Polyvagal Theory offers a neurophysiological framework to consider the reasons why people act in the ways they do.
Through a polyvagal lens, we understand that actions are automatic and adaptive, generated by the autonomic nervous system well below the level of conscious awareness. This is not the brain making a cognitive choice; These are autonomic energies moving in patterns of protection. And with this new awareness, the door opens to compassion.
We come into the world wired to connect. With our first breath, we embark on a quest to feel safe in our bodies, in our environments, and in our relationships with others. The autonomic nervous system is our personal surveillance system, always on guard, asking the question “Is this safe?” Its goal is to protect us by sensing safety and risk, listening moment by moment to what is happening in and around our bodies and in the connections we have to others. This listening happens far below awareness and far away from our conscious control. Dr. Porges, understanding that this is not awareness that comes with perception, coined the term neuroception to describe the way our autonomic nervous system scans for cues of safety, danger, and life threat without involving the thinking parts of our brain. Because we humans are meaning-making beings, what begins as the wordless experiencing of neuroception drives the creation of a story that shapes our daily living. (A Beginner’s Guide To Polyvagal Theory)
Out of Stephen Porges's brilliant work developing Polyvagal Theory, a world-wide community of Polyvagal-informed people and systems is developing as we better understand the power of the autonomic nervous system to guide our movements and shape our stories.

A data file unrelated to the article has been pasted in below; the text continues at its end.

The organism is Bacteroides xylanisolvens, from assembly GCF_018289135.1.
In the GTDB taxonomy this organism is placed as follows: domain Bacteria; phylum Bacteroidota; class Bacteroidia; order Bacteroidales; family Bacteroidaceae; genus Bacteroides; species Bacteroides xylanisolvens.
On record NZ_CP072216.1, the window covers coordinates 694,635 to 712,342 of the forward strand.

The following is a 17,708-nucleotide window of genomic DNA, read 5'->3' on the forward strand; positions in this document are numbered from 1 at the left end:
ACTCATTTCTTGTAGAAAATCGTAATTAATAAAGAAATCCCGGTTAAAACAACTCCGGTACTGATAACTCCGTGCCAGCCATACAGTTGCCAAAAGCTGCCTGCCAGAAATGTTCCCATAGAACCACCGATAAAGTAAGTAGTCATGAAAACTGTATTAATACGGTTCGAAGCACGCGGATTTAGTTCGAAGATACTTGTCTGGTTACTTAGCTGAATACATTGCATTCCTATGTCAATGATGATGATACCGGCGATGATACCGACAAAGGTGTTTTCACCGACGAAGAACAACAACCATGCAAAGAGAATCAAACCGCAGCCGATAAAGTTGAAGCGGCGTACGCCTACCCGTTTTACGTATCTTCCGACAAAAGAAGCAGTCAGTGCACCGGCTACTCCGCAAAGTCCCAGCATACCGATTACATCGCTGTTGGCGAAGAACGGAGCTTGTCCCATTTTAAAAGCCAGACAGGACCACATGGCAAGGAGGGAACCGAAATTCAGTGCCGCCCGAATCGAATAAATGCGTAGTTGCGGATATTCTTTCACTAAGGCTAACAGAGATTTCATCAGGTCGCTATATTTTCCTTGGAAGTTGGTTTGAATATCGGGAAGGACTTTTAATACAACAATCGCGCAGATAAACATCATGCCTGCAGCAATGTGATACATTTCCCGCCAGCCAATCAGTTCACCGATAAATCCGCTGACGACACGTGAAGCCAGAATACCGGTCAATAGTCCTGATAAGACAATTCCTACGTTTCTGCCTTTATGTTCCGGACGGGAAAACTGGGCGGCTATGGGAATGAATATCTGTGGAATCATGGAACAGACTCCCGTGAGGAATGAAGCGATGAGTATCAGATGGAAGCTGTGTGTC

Deb Dana, LCSW’s work as a clinician, consultant, lecturer, and Coordinator of the Traumatic Stress Research Consortium in the Kinsey Institute is focused on using the lens of Polyvagal Theory to understand and resolve the impact of trauma and create ways of working that honor the role of the autonomic nervous system as we move through states of protection and connection in an ongoing quest for safety (Rhythm of Regulation, n.d.).
Deb Dana, LCSW Interview
Deb Dana is a Licensed Clinical Social Worker and a leading expert in the field of using polyvagal theory in therapy. Deb Dana is a consultant for the Traumatic Stress Research Consortium in the Kinsey Institute which is focused on using the lens of Polyvagal Theory to understand and resolve the impact of trauma. She is the author of the book The Polyvagal Theory in Therapy, Clinical Applications of The Polyvagal Theory and more recently her new book Polyvagal Exercises for Safety and Connection which will be released in April 2020.
Click on the links below to find out more about Polyvagal Theory in Therapy.